Broadly speaking, the southern section is easier than the tall cliffs and exposed places of the northern section which also has greater distances between villages. Don't be put off though, because relative to other coastal walking routes, it is not particularly hard, and always remember that it is not a race, and you should not treat it as a competition with yourself or anyone else. Take it easy and enjoy it, you will see more and remember it more fondly. The happiest walker out there is the one enjoying himself the most!
How long does it take to walk the Pembrokeshire Coast Path ?
At 186 miles long, it really does depend on fitness levels, but most people find 2 weeks is about right, and that still leaves enough time to explore and walk around the various villages.
When to walk the Pembrokeshire Coast Path and the Climate there.
The Pembrokeshire Coast Path is battered by the Atlantic Sea and is very exposed, so hot sun and settled conditions can give way to high winds and rain at any time of the year. Of course though, the main walking season from Spring to Autumn (March to October) offers the best chance of settled weather, but even in the winter, with a bit of luck you can have warm and settled weather. The gulf stream warms the whole area and it very rarely freezes even in mid winter.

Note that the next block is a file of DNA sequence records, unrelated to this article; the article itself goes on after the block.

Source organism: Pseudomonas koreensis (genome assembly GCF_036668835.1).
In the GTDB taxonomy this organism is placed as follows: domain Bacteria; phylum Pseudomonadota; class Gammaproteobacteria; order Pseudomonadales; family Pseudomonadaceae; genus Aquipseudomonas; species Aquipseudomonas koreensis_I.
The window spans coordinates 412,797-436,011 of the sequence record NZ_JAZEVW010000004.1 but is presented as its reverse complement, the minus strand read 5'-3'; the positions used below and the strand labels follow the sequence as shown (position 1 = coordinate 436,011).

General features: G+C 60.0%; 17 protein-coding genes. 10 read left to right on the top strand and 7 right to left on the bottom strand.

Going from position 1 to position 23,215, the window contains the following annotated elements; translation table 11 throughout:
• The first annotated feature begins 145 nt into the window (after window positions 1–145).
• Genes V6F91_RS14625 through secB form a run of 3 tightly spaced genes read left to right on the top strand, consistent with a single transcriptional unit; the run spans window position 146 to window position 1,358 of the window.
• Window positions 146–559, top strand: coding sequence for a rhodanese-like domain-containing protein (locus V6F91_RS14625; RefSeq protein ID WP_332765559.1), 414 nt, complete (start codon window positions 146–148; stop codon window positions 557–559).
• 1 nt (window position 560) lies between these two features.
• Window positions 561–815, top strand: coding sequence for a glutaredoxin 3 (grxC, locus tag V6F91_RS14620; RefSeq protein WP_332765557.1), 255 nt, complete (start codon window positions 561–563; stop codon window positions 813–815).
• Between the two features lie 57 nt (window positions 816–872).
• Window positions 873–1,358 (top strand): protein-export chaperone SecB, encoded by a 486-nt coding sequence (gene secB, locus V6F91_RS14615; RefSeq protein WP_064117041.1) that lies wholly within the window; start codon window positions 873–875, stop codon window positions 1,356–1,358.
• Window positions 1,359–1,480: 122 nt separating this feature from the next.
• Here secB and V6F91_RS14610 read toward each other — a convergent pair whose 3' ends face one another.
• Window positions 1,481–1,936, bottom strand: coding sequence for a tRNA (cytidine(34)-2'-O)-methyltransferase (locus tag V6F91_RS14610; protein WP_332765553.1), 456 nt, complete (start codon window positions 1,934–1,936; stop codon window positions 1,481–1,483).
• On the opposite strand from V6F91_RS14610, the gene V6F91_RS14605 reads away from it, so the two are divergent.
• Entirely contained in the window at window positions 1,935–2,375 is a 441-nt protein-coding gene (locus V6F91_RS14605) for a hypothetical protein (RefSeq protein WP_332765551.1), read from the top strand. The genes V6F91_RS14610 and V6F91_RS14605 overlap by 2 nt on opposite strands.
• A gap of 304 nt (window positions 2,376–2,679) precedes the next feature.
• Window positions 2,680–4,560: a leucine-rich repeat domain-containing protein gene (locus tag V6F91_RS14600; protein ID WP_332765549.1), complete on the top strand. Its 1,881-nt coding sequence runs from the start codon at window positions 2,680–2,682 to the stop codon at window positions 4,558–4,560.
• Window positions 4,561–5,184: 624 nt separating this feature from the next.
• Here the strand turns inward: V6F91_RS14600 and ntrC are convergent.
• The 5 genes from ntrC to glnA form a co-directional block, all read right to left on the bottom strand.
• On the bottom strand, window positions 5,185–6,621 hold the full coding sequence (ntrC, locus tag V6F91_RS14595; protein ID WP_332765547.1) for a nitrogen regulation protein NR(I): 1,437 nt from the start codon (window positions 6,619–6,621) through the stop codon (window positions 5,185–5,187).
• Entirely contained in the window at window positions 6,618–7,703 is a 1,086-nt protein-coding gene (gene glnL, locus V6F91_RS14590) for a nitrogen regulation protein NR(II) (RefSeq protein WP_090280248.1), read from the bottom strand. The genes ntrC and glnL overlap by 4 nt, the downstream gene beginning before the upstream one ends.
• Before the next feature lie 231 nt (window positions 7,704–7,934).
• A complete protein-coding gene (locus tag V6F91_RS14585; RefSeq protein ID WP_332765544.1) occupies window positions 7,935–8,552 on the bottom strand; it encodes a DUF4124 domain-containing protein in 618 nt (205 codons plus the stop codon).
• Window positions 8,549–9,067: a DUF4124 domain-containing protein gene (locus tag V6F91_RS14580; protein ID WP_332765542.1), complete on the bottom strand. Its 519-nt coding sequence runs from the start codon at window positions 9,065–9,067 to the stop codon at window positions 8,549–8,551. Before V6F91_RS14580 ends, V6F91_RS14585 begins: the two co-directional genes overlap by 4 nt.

Other things to consider are the number of walkers using the path, in mid summer it is very busy, not so much with committed walkers but general tourists visiting the coast, and the sheer number of mid-summer visitors in Pembrokeshire make one night accommodation hard to come by. For this reason many walkers find that April to June and also September are great months for the mix of slightly cooler weather, less people and easier to book accommodation. Flowers are in abundance in May and June and sea life often peaks then too, with basking sharks being regular visitors. All in all, we feel May or June are the best times, but everyone is different!
Book Your Own Walking Holiday on the Pembrokeshire Coast Path
We do hope our introduction to the Pembrokeshire Coast Path has made you want to book a walking holiday there. If so, you can follow our step by step guide by clicking on book your own walking holiday
The other alternative is to get it arranged for you, which takes all the hassle and stress away! Our sister company - Walk the Trail - can do this for you. Don't worry, they will provide a personal, high quality walking holiday for you using only the best accommodation available.